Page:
It was that film more than any other that set new standards for war films, and which set the seal on the American pre-eminence in the field. Subsequent releases have done nothing to redress the balance; the much-criticised U-571 surprised British audiences by suggesting that the American navy captured the German Enigma ma chine that led to the successful cracking of the code at Bletchley Park. The forthcoming Pearl Harbor, starring Ben Affleck, will show the war once again from an American angle.
But it would, wouldn’t it? American films are still principally for American audiences, and they tell American stories. It would take a brave (and probably independent) film-maker to say that the Brits were the real heroes of the war. It wouldn’t go down well in the cineplexes. Spielberg is interested in telling stories that matter to him – Schindler’s List, Saving Private Ryan, Band Of Brothers. Perhaps his growing links with Britain (he was knighted in the New Year’s Honours list) will incline him more towards British material, but it’s unlikely that a company as vast as DreamWorks would invest in a project of little interest to the US market. Hollywood has its uses for British characters – who else would blow up Bruce Willis or attempt world domination? – but they’re very rarely heroes. That’s an American job.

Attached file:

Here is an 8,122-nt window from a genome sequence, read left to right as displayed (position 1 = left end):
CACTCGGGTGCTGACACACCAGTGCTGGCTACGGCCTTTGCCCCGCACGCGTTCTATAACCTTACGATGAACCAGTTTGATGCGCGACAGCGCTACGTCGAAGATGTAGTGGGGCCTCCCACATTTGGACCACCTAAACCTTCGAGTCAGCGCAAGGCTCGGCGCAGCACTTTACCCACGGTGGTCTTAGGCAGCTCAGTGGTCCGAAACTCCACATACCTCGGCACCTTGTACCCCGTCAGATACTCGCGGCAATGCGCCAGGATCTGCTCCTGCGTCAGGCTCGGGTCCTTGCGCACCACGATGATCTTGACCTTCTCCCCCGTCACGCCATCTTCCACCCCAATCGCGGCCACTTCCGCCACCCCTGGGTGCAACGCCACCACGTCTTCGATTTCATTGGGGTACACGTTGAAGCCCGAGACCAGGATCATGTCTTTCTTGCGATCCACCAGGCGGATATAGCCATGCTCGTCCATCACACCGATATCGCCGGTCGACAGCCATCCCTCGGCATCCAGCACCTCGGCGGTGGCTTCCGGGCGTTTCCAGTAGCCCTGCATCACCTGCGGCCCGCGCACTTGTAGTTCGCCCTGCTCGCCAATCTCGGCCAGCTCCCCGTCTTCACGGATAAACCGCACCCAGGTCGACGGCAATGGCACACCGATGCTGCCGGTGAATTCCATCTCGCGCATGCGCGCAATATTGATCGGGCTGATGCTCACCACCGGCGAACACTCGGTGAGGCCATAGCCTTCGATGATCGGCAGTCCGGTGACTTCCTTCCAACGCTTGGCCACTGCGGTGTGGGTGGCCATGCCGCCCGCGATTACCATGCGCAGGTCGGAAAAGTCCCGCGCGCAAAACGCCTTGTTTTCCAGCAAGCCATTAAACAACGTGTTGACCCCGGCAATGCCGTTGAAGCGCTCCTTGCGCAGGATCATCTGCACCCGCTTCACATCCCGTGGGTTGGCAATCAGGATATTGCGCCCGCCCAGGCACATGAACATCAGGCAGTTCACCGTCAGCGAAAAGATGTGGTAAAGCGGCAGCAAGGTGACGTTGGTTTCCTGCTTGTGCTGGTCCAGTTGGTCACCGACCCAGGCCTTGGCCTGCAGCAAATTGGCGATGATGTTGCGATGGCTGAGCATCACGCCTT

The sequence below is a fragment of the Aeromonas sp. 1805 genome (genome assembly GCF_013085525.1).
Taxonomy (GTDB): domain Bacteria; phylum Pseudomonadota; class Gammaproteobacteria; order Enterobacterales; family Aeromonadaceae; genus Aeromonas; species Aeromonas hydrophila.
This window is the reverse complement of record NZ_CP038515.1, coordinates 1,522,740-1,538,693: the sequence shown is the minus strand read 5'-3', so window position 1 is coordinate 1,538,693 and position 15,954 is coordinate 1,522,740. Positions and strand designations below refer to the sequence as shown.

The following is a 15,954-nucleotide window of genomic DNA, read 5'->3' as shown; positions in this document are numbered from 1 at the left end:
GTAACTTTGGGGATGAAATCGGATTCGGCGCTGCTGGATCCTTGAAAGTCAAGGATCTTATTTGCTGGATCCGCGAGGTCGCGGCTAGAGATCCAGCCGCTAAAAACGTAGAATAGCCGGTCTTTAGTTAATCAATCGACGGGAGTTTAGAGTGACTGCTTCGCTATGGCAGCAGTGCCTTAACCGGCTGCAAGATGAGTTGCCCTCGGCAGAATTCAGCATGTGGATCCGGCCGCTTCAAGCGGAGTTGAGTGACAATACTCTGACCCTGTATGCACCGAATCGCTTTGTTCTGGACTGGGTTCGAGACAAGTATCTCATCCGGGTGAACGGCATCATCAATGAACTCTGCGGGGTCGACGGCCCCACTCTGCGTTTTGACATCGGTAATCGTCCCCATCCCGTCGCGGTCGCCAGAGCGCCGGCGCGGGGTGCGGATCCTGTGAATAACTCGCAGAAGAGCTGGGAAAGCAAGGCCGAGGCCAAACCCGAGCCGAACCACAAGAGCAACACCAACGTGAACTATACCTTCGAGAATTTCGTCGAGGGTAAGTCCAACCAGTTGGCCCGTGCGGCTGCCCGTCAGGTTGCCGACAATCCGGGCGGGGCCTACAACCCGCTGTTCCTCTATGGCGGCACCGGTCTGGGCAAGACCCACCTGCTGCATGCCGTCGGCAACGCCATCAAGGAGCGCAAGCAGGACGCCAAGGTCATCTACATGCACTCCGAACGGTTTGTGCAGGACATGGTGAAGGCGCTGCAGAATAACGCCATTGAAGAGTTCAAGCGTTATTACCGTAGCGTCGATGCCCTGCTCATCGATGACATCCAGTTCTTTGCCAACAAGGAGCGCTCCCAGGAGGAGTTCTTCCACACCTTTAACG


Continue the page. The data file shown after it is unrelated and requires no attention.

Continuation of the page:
Ironically, it’s a British actor who landed the plum role of platoon leader Richard Winters. Before being spotted by Spielberg, Damian Lewis was best known for lead roles in the BBC’s Warriors and Hearts And Bones; now he’s set to become a major American star. Many of his co-stars are British; conversely, Tom Hanks puts in a brief appearance as “British officer”. Band Of Brothers may not be doing much for the popular perception of Britain’s contribution to the second world war, but it’s doing a hell of a lot for our film industry.
And therein lies the strange little Catch-22 at the heart of the Band Of Brothers debate. Without films such as this, or Saving Private Ryan, or Harry Potter, or The Mummy Returns, British film studios would close down, actors and directors would move to Europe or Hollywood, and we’d be stuck with underfunded TV as our only source of home-grown entertainment. As long as we keep taking Hollywood’s dollar, we have the chance to make our own films as well as theirs, to tell stories from a uniquely British perspective. This we continue to do, and with great success – witness Billy Elliott, The Fully Monty, East Is East and co- productions such as Bridget Jones’s Diary. What we don’t do – what producers choose not to do – is make war movies. All The King’s Men was an isolated phenomenon, and there have been no notable British feature films in recent years that have touched on the subject. What we make, and what sells well overseas, are quirky comedies about little people with big dreams. We don’t do epic. We don’t do war, unless it’s Evelyn Waugh.
Perhaps the inevitable success of Band Of Brothers will goad British film-makers into action. The ballyhoo surrounding next month’s D-Day screening shows that there’s support in very high places for this kind of effort. It’s just a shame that, after all his involvement in getting Band Of Brothers off the ground, Tony Blair won’t be able to attend the 6 June show. He’s got a little show of his own to attend to the next day.